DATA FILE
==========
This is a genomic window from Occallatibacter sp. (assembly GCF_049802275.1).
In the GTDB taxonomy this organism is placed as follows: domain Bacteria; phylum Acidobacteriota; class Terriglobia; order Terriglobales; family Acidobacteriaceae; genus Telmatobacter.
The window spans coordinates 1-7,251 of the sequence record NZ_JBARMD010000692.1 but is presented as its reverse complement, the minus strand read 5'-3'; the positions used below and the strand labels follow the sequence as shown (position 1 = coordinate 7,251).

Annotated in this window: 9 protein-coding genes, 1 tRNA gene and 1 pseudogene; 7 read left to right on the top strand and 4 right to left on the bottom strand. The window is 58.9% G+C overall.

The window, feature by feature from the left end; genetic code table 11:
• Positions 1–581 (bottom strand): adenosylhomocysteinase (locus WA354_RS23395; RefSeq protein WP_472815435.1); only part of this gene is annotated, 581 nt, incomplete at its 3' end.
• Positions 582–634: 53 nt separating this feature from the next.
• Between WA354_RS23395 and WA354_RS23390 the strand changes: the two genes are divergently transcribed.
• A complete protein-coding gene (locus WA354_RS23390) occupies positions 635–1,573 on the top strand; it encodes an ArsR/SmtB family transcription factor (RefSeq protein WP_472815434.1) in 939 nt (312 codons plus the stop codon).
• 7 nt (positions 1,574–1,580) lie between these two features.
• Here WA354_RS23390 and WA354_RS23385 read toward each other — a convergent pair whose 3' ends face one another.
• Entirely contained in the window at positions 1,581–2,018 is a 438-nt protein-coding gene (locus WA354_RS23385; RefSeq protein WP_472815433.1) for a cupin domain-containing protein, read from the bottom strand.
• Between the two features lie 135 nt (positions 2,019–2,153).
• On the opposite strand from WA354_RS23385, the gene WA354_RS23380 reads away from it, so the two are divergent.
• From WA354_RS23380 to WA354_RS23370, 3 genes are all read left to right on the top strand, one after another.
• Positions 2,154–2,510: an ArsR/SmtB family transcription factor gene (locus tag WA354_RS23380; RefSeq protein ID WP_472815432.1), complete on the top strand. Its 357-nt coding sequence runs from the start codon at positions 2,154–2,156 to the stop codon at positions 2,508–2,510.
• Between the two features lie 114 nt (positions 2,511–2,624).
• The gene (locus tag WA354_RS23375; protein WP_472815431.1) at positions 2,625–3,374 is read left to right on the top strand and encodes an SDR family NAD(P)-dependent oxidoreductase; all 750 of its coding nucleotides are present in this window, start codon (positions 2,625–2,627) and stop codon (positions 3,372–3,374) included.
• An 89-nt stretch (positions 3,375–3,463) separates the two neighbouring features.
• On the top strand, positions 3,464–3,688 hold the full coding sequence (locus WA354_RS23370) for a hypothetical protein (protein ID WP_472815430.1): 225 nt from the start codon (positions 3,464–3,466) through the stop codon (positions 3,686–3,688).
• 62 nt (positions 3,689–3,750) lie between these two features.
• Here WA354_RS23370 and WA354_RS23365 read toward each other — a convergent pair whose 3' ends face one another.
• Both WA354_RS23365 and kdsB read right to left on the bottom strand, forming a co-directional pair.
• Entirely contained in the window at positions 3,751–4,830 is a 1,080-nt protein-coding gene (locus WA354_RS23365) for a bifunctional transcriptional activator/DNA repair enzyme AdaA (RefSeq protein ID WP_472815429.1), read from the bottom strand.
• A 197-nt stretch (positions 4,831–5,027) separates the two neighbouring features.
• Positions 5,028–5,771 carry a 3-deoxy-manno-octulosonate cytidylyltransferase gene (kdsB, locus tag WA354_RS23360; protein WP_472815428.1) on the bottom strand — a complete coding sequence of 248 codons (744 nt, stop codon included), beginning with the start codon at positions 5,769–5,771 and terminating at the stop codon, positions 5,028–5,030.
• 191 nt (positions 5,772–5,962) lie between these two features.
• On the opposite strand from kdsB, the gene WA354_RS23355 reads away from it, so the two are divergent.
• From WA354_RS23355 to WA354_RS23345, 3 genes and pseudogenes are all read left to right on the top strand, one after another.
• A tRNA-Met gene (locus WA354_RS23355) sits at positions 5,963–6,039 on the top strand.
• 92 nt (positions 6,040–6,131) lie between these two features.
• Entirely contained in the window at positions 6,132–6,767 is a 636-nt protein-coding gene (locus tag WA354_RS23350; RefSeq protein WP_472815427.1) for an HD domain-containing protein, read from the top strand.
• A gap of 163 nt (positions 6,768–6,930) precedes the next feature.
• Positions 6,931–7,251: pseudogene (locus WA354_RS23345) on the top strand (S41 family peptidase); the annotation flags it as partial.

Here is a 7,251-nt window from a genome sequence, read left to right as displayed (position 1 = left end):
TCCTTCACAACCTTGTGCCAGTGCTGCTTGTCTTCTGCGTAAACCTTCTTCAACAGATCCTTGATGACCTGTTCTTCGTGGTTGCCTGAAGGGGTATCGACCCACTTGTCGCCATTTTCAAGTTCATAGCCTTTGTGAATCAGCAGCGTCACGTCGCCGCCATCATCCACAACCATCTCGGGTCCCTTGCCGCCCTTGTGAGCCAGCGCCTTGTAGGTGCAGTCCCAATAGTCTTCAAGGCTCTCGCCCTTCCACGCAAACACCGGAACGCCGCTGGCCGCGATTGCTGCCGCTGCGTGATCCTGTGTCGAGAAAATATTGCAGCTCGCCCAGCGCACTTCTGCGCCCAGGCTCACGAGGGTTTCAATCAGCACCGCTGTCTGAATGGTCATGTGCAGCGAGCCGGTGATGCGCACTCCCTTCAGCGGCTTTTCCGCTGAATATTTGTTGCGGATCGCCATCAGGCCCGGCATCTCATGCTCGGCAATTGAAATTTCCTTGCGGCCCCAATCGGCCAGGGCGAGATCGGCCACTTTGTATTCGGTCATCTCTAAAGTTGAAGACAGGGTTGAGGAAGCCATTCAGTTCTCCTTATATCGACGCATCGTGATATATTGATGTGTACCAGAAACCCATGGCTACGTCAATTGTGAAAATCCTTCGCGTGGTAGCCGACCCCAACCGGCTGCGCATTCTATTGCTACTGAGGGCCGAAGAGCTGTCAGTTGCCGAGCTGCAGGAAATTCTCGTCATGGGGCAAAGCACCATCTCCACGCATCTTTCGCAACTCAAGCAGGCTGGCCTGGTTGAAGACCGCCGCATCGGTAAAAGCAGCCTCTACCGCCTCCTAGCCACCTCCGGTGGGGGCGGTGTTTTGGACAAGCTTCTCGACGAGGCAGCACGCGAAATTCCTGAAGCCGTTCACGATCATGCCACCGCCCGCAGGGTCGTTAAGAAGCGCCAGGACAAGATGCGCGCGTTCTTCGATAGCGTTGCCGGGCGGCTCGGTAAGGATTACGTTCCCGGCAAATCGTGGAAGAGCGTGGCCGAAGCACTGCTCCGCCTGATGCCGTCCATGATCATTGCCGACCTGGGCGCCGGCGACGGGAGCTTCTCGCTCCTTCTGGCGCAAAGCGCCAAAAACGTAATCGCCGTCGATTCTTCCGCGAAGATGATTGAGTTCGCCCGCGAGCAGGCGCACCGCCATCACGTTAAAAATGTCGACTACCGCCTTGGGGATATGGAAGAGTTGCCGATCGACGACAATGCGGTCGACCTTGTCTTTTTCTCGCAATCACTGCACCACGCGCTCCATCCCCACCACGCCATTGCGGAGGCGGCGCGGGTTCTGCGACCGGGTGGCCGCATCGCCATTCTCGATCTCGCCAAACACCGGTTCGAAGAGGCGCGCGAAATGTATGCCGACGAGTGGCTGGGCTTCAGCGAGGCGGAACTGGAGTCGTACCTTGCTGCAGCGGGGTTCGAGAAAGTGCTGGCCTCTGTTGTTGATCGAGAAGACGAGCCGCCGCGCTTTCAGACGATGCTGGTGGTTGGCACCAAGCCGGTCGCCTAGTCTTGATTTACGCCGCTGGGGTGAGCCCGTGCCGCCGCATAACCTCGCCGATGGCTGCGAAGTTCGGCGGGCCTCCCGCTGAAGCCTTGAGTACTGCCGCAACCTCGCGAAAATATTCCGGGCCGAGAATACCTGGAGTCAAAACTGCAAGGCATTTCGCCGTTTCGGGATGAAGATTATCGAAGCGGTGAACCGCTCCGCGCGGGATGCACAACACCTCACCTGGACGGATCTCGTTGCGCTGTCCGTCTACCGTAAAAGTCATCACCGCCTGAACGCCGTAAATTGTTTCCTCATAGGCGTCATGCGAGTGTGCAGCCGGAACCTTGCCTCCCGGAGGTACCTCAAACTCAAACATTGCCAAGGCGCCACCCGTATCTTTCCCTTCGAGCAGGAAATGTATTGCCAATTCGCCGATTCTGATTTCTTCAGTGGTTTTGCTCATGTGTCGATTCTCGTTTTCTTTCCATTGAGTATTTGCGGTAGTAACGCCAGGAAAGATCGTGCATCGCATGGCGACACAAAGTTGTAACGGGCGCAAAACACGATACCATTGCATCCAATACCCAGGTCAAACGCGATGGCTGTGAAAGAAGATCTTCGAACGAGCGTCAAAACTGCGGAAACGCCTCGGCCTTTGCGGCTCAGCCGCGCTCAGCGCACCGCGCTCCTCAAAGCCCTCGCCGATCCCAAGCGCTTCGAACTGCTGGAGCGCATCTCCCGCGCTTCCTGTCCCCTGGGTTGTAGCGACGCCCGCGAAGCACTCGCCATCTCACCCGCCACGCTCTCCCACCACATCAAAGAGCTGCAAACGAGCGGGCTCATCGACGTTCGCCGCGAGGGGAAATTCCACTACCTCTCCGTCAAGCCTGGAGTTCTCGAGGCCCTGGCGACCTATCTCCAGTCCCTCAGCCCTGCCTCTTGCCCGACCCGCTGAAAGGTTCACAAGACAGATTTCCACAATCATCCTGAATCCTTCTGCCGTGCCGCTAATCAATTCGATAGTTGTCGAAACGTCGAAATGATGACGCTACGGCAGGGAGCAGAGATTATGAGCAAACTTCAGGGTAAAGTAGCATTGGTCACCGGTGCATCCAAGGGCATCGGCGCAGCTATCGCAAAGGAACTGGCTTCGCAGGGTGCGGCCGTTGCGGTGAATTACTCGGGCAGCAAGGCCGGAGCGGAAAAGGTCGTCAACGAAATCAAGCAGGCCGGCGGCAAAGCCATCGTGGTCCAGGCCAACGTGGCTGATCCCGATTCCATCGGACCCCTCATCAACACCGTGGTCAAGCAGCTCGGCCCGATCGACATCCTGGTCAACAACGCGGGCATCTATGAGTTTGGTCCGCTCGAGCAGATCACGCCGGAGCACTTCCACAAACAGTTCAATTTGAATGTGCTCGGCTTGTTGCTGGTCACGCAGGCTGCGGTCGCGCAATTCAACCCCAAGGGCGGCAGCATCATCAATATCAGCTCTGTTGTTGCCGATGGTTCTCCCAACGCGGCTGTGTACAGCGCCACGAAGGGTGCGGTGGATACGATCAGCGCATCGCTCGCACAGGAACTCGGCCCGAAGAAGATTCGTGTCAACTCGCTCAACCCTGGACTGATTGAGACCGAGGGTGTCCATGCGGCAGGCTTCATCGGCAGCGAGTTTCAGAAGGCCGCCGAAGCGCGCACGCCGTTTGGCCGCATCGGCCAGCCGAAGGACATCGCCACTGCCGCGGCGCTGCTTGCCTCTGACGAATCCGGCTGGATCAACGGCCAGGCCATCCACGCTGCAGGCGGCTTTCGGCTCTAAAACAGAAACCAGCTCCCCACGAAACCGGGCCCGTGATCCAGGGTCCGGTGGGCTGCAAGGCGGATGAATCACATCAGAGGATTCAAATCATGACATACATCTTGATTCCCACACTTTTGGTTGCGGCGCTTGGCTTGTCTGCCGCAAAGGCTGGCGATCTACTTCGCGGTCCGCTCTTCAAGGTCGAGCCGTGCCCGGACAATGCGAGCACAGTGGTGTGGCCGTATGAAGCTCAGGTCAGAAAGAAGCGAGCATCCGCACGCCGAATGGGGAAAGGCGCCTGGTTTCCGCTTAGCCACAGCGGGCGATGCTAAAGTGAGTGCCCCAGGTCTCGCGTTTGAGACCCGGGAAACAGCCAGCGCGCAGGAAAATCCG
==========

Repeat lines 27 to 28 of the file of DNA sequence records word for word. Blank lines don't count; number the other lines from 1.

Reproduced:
• 191 nt (positions 5,772–5,962) lie between these two features.
• On the opposite strand from kdsB, the gene WA354_RS23355 reads away from it, so the two are divergent.